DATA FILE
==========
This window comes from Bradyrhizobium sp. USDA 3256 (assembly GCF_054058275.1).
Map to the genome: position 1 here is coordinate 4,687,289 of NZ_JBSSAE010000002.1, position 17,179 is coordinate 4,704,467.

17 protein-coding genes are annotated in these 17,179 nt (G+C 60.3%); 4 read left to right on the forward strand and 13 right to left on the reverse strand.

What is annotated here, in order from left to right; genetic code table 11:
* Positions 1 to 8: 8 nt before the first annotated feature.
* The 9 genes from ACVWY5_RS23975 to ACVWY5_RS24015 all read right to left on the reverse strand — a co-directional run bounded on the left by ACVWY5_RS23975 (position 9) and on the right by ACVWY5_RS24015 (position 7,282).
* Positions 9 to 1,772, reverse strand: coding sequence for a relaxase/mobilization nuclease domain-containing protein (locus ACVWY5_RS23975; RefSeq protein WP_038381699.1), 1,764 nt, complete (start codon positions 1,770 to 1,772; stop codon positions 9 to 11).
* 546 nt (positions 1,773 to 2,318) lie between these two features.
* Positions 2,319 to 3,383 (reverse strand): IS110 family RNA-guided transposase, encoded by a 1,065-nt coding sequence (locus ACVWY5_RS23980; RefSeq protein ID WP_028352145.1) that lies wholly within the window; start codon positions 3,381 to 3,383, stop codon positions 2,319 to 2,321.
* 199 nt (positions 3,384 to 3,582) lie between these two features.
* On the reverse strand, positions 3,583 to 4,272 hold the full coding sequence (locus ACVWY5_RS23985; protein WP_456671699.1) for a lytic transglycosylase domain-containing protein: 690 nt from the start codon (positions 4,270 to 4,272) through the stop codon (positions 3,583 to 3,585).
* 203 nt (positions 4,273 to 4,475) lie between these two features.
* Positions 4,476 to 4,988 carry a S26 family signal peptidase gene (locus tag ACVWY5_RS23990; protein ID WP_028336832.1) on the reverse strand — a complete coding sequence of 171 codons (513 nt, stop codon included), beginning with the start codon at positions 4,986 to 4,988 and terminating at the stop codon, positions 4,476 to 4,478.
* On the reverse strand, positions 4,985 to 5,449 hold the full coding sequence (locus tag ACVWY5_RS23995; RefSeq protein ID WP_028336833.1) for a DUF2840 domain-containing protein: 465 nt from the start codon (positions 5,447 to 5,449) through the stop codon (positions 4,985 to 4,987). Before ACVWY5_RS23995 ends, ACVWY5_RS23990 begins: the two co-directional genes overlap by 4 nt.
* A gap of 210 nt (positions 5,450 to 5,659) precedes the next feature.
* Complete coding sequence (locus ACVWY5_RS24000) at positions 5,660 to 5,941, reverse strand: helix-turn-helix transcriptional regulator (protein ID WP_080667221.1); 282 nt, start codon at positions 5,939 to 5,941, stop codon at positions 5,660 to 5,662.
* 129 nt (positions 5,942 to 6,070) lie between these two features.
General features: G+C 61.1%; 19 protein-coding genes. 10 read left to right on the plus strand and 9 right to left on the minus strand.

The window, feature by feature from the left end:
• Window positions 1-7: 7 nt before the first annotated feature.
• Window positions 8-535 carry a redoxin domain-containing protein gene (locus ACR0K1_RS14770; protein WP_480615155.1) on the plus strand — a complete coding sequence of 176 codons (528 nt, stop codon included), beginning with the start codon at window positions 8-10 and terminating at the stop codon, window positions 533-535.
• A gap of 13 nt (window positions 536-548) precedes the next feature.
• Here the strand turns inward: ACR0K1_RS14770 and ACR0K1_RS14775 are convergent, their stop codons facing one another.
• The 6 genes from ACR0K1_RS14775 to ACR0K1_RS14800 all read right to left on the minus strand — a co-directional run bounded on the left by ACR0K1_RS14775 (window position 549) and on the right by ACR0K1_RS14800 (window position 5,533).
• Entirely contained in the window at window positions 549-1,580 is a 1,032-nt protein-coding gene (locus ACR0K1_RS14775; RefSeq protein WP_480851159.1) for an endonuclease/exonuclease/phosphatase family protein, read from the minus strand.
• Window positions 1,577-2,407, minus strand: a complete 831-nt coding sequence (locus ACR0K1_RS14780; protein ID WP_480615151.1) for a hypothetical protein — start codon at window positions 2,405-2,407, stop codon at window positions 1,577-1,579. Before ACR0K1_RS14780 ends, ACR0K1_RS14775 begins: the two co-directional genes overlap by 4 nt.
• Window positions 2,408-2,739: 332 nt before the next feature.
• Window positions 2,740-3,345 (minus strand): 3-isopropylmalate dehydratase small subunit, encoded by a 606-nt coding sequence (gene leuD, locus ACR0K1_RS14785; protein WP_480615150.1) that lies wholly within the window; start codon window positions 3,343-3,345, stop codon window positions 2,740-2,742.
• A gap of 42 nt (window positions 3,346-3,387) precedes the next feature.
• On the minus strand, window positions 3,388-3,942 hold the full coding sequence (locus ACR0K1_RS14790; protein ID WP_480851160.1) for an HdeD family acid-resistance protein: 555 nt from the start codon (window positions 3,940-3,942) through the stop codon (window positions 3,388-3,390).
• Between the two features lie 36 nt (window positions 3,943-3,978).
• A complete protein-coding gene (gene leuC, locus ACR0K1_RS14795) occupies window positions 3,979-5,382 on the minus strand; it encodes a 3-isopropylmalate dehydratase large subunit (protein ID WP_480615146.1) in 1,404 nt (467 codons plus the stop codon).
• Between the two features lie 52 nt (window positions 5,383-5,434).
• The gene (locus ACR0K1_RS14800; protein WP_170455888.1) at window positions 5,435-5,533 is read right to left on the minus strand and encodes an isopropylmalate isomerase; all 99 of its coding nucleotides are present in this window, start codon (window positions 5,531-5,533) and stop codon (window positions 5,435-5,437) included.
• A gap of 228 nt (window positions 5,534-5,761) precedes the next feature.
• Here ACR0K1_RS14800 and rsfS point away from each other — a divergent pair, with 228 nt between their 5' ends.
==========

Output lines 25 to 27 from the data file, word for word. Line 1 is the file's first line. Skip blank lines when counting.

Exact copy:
• Entirely contained in the window at window positions 549-1,580 is a 1,032-nt protein-coding gene (locus ACR0K1_RS14775; RefSeq protein WP_480851159.1) for an endonuclease/exonuclease/phosphatase family protein, read from the minus strand.
• Window positions 1,577-2,407, minus strand: a complete 831-nt coding sequence (locus ACR0K1_RS14780; protein ID WP_480615151.1) for a hypothetical protein — start codon at window positions 2,405-2,407, stop codon at window positions 1,577-1,579. Before ACR0K1_RS14780 ends, ACR0K1_RS14775 begins: the two co-directional genes overlap by 4 nt.
• Window positions 2,408-2,739: 332 nt before the next feature.